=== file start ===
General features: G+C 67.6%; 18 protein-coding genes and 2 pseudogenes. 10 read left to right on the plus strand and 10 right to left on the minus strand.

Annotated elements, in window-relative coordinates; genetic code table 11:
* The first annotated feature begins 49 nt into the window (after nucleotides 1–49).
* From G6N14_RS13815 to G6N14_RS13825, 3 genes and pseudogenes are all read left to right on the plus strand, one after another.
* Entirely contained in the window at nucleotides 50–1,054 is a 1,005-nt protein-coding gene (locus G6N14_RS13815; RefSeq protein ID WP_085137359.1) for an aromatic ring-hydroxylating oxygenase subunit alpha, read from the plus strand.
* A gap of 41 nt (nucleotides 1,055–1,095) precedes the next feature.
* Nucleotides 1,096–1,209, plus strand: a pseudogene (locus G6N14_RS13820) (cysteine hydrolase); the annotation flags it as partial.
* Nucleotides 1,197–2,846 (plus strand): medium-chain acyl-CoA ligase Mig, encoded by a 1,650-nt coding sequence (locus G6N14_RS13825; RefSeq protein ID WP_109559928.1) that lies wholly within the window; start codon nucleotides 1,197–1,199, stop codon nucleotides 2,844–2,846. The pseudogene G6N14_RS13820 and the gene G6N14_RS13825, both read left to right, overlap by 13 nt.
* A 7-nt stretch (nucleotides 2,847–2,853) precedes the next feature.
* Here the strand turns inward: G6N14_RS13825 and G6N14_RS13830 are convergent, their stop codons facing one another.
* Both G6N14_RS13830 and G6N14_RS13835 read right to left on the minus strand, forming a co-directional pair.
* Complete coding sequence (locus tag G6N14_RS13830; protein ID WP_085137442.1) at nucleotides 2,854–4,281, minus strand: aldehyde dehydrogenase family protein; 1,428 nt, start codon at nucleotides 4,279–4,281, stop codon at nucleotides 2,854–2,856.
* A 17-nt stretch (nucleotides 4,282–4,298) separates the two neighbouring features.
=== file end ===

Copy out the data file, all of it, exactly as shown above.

General features: G+C 67.6%; 18 protein-coding genes and 2 pseudogenes. 10 read left to right on the plus strand and 10 right to left on the minus strand.

Annotated elements, in window-relative coordinates; genetic code table 11:
* The first annotated feature begins 49 nt into the window (after nucleotides 1–49).
* From G6N14_RS13815 to G6N14_RS13825, 3 genes and pseudogenes are all read left to right on the plus strand, one after another.
* Entirely contained in the window at nucleotides 50–1,054 is a 1,005-nt protein-coding gene (locus G6N14_RS13815; RefSeq protein ID WP_085137359.1) for an aromatic ring-hydroxylating oxygenase subunit alpha, read from the plus strand.
* A gap of 41 nt (nucleotides 1,055–1,095) precedes the next feature.
* Nucleotides 1,096–1,209, plus strand: a pseudogene (locus G6N14_RS13820) (cysteine hydrolase); the annotation flags it as partial.
* Nucleotides 1,197–2,846 (plus strand): medium-chain acyl-CoA ligase Mig, encoded by a 1,650-nt coding sequence (locus G6N14_RS13825; RefSeq protein ID WP_109559928.1) that lies wholly within the window; start codon nucleotides 1,197–1,199, stop codon nucleotides 2,844–2,846. The pseudogene G6N14_RS13820 and the gene G6N14_RS13825, both read left to right, overlap by 13 nt.
* A 7-nt stretch (nucleotides 2,847–2,853) precedes the next feature.
* Here the strand turns inward: G6N14_RS13825 and G6N14_RS13830 are convergent, their stop codons facing one another.
* Both G6N14_RS13830 and G6N14_RS13835 read right to left on the minus strand, forming a co-directional pair.
* Complete coding sequence (locus tag G6N14_RS13830; protein ID WP_085137442.1) at nucleotides 2,854–4,281, minus strand: aldehyde dehydrogenase family protein; 1,428 nt, start codon at nucleotides 4,279–4,281, stop codon at nucleotides 2,854–2,856.
* A 17-nt stretch (nucleotides 4,282–4,298) separates the two neighbouring features.